Traditionally Centers for technical education have been perceived as serving students uninterested or incapable of learning in a “standard” high school environment – pulling students from various geographic locales into a centralized environment. As college costs continue to rise and as career ready education and gains interest and as vocational programs draw a broader student and parent interest we see an evolution of the traditional CTC school which is not necessarily producing “tradesmen” and as today’s academic high schools integrate head to hand skills for deeper and social emotional learning as many students by desire or necessity desire to remain “closer to home”. These skills are bringing what goes on in the respective classrooms closer together and in the process bringing the students enrolled in the programs closer together. Both models are in fact moving closer to a comprehensive model of learning.
Connecting vocations to creative expression and learning pathways – the arts and providing exposure to skills that transform a vocational job to a career and/or business mindset – linking to civic values best taught thru the humanities and conducted in the social environment of a school at the heart of a community.
STEM field curricula through PBL and hands on learning are the skills that need to be developed in the early years to prepare students for deeper learning in secondary education - As noted by Indra Krishnamurthy Nooryi Pepsi CEO STEM related skills are foundational and easier to learn at younger ages than later in life and can serve and support a fuller life and career path as a student’s exposure is widened.
How can learning environments contribute and facilitate these goals?
- How shared academic and CTE environments can benefit all students
- Exposure to varied career opportunities and reducing the stigma of a vocation – importance of the exploratory model.
- How adjacencies of academic and CTE can be accomplished
- How the Next Generation Science Standards impact learning environments for elementary and middle school grades
|10:15 – 10:45 AM
||Healthy and Sustainable Learning Environments
Chin Lin, Senior Associate, HMFH Architects
Learning environments significantly impact both our ability to learn and overall health; when designed thoughtfully, these environments can improve learning capability and health by using elements in lighting, acoustics, and other design choices. Efficient lighting design balances student exposure to natural daylight with artificial lighting to support a healthy circadian rhythm, and environments with low noise levels allow students to better understand their teachers, while preventing individuals with audio sensitivities from experiencing noise-induced anxiety. Similarly, attention to indoor air quality through the selection of certain building materials can reduce asthma triggers. This workshop explores the ways in which design can maximize the potential of current technology in lighting, acoustics, and other building elements, to create environments that enhance learning, reduce absenteeism, and improve health.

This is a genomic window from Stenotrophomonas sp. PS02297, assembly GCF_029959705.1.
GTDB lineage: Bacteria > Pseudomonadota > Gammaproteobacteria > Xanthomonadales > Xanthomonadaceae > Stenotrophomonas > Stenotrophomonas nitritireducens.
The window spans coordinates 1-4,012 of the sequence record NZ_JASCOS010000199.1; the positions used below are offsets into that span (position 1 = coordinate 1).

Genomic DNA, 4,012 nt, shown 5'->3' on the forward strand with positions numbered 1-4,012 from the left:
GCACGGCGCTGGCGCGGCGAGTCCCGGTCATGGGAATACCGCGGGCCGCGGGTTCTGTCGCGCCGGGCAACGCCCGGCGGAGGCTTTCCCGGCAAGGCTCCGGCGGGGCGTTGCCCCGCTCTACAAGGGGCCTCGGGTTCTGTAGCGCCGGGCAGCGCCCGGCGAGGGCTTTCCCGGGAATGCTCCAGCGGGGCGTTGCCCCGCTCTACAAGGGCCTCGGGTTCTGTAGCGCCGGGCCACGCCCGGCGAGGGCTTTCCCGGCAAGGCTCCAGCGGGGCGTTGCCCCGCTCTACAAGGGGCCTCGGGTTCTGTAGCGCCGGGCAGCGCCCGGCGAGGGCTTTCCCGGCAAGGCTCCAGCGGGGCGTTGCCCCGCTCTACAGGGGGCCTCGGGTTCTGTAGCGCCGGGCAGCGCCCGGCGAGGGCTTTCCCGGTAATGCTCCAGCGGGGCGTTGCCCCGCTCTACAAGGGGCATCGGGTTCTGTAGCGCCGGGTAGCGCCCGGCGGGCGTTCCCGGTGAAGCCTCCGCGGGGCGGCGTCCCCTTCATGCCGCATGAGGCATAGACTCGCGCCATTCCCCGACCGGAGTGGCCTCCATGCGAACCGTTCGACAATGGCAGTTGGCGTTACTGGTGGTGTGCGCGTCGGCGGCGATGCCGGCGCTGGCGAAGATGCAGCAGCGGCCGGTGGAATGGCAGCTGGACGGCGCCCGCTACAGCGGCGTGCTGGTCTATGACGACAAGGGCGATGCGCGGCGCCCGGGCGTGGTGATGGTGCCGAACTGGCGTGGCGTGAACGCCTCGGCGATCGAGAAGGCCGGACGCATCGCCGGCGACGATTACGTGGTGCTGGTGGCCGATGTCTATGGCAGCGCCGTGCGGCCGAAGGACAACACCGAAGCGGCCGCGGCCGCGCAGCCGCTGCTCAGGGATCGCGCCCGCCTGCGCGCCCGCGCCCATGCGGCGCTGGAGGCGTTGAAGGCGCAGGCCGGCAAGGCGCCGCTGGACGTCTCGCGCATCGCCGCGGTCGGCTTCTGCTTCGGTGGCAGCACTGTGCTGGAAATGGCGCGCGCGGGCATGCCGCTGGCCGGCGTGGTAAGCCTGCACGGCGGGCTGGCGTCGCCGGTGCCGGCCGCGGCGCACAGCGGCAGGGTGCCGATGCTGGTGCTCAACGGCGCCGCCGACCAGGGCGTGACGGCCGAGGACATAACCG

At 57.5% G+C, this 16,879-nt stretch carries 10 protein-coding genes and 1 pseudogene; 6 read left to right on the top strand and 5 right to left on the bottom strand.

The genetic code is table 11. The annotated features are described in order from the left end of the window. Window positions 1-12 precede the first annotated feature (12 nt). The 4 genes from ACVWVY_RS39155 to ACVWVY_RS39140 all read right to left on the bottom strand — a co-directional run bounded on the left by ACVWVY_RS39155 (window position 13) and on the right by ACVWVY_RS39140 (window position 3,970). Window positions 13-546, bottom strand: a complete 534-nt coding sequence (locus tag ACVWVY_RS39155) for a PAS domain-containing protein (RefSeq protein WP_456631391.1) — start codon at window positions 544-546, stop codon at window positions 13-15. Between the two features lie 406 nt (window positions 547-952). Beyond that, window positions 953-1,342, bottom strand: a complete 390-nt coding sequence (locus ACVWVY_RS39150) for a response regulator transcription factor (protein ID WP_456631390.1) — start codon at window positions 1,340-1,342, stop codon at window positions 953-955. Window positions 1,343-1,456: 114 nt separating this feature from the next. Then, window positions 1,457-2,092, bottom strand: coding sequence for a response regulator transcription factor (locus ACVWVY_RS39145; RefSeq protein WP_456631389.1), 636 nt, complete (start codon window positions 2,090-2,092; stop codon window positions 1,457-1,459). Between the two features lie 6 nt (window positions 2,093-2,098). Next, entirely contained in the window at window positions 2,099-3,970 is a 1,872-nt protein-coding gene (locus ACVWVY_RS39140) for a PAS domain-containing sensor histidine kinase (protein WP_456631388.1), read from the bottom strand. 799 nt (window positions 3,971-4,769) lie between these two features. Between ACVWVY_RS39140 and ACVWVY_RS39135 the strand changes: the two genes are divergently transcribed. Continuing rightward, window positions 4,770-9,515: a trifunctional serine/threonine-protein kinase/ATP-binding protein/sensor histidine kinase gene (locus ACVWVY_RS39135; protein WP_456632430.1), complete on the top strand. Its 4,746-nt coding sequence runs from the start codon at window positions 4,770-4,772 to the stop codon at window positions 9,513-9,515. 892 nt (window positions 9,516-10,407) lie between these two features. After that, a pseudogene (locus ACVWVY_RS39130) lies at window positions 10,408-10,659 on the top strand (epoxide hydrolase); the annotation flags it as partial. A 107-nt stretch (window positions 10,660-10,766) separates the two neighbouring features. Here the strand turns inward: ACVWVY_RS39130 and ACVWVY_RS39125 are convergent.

|10:45 – 11:15 AM
||Visualizing the Transformed Learning Environment: Empowering the Educator
Philip R. Conte, AIA, NCARB, Principal / Project Manager, StudioJAED
The important factors that contribute to improved performance in classroom environments such as Light, Temperature, Air Quality, Ownership, Flexibility, Complexity, and Color can be optimally adapted with input and data from those that will be teaching and learning in that space. As designers, if we can create a virtual space to engage these users in the immersive environment, then those who are challenged with visualization using 2-dimensional representations may become our most valuable contributors.
Changing spatial arrangements, color schemes and furniture placement on demand and being able to walk through the space, seeing these changes, will empower educators to better understand the space and how it could shape the delivery of their curriculum.
Virtual Reality is not just an advanced media product that enables representation and simulation of reality, but rather becomes an expansion of spatial understanding. By extension of the mental experience, educators can expand the creative imagination of the entire design team.
Additionally, life safety elements of a building‘s composition can be explored, shared, and better designed with the use of virtual reality experiences. An example of this is enhancing the wayfinding for fire escape routes and training for active shooter events. With the use of virtual reality, staff and first responders can test simulations in a safe and controlled pre-build.